$25M foreclosure hits Oak Brook office building amid growing distress

Pennsylvania-based landlord Pembroke IV failed to pay off loan by March maturity

Suburban Chicago Office Building hit With $25M Foreclosure Suit
Pembroke IV’s John Vander Zwaag with 2001 York Road (Pembroke)

A loan extension wasn’t enough to save a west suburban office landlord from foreclosure, spotlighting the growing distress wave that’s looming larger than ever over Chicagoland.

A venture of Pennsylvania-based Pembroke IV has been hit with a $25 million foreclosure lawsuit after failing to pay off debt tied to the six-story office building at 2001 York Road, in Oak Brook, by its late March maturity date, Crain’s reported

An entity representing bondholders sued in DuPage County Circuit Court last month. The loan was part of a package sold off to commercial mortgage-backed securities investors. 

The troubled state of the property reflects broader challenges facing Chicaoland’s office market. Pandemic-fueled remote-work trends drove up vacancies to a record high of more than 30 percent at the end of last year. High interest rates and a tight lending climate have only made matters worse since last year, crushing property values while stymieing refinancing pursuits.

Chicago had over $6.2 billion worth of distressed commercial real estate by the end of the first quarter, the outlet reported, citing research firm MSCI Real Assets. Only Manhattan had more distressed commercial real estate.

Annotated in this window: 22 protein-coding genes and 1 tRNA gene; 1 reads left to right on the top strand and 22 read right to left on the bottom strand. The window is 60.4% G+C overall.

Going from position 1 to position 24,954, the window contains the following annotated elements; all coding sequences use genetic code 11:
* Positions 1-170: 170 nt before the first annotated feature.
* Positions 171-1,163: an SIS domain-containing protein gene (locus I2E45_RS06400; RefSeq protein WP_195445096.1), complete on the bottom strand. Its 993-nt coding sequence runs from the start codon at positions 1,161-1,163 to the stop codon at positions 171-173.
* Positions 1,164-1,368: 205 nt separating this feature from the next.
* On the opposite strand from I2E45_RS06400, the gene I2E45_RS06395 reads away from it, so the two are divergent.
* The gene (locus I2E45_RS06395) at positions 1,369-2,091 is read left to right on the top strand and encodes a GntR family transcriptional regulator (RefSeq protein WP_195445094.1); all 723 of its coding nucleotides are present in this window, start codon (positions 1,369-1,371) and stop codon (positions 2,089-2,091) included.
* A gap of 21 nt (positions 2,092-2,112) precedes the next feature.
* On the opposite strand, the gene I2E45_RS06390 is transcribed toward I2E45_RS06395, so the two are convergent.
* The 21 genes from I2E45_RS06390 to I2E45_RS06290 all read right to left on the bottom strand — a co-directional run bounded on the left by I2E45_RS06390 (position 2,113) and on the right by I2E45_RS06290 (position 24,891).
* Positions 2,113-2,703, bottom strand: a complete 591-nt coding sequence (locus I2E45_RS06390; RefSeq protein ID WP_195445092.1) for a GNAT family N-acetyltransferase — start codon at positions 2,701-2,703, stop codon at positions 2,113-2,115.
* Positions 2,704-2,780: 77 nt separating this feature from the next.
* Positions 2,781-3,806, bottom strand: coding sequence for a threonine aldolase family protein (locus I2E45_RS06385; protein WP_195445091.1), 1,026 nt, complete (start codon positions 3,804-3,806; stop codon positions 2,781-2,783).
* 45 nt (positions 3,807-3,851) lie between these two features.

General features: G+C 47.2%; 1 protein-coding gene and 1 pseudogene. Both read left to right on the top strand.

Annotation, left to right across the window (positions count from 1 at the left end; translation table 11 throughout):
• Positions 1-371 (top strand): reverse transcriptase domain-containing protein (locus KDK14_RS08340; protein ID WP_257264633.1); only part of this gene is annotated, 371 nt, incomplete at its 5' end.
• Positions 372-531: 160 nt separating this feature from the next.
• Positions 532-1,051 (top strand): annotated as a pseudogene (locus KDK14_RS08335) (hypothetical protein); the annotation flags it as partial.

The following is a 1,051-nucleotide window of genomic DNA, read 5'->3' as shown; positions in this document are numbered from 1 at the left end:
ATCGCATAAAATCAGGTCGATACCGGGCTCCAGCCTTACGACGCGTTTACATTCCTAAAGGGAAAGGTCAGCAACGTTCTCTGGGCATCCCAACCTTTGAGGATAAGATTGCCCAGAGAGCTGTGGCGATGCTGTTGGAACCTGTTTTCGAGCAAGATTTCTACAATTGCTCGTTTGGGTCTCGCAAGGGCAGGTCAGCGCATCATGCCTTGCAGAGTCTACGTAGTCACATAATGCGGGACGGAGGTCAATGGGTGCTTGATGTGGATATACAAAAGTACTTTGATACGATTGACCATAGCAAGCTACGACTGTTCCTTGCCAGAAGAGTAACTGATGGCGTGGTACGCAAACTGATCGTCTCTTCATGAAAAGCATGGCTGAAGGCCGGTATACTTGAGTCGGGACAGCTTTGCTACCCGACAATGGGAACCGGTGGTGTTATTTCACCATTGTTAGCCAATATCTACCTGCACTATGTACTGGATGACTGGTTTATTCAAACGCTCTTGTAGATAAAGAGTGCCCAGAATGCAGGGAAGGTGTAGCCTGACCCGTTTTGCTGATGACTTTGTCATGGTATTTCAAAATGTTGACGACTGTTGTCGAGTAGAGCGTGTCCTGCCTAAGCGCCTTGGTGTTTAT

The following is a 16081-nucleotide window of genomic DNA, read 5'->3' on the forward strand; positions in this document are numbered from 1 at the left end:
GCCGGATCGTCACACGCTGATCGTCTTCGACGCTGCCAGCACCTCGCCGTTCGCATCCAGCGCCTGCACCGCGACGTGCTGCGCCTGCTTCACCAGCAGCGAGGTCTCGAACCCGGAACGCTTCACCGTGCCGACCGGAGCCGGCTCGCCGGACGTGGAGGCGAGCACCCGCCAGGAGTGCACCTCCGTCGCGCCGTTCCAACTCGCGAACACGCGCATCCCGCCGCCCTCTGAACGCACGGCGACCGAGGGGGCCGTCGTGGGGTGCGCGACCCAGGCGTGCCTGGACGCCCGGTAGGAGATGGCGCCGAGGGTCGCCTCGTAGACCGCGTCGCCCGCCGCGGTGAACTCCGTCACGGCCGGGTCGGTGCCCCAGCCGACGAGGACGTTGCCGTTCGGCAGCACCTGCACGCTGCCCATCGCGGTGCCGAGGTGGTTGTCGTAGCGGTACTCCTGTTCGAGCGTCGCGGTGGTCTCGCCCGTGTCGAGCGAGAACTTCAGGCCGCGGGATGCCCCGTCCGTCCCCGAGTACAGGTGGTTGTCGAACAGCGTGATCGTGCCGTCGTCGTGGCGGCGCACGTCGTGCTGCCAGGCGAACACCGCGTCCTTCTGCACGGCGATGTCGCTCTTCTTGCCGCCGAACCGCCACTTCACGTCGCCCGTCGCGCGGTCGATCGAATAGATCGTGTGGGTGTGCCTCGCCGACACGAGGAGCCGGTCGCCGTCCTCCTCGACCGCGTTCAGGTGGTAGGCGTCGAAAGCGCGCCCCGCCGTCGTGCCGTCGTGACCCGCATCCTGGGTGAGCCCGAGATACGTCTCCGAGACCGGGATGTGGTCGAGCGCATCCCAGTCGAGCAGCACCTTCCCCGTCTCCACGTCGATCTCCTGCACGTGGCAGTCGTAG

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In another case of suburban office distress, an affiliate of JPMorgan Chase took back the mostly vacant Landmark V office building in Downers Grove last summer, after the previous owner, Adventus Realty Trust ran into trouble with its $35.7 million loan. JPMorgan recently listed the 251,000-square-foot building, and it’s expected to sell for a fraction of the $71.6 million the Adventus paid in 2020. 

Pembroke IV previously faced foreclosure in January 2023, but an agreement was reached to extend the maturity date to March 31 of this year. Despite efforts to refinance or secure new capital, Pembroke’s challenges persisted. The building’s occupancy stood at 58 percent for most of the previous year, with insufficient net cash flow to cover debt service, according to Bloomberg loan data.

Pembroke IV purchased the 184,000-square-foot building in 2013 for $34 million, $184 per square foot, and refinanced it in 2019, with Comcast as its anchor tenant. However, Comcast later vacated the site, dealing a blow to the landlord. 

The property was acquired from Chicago-based developer John Buck, who developed it in a joint venture with Travelers Insurance in the late 1990s. 

—Quinn Donoghue 

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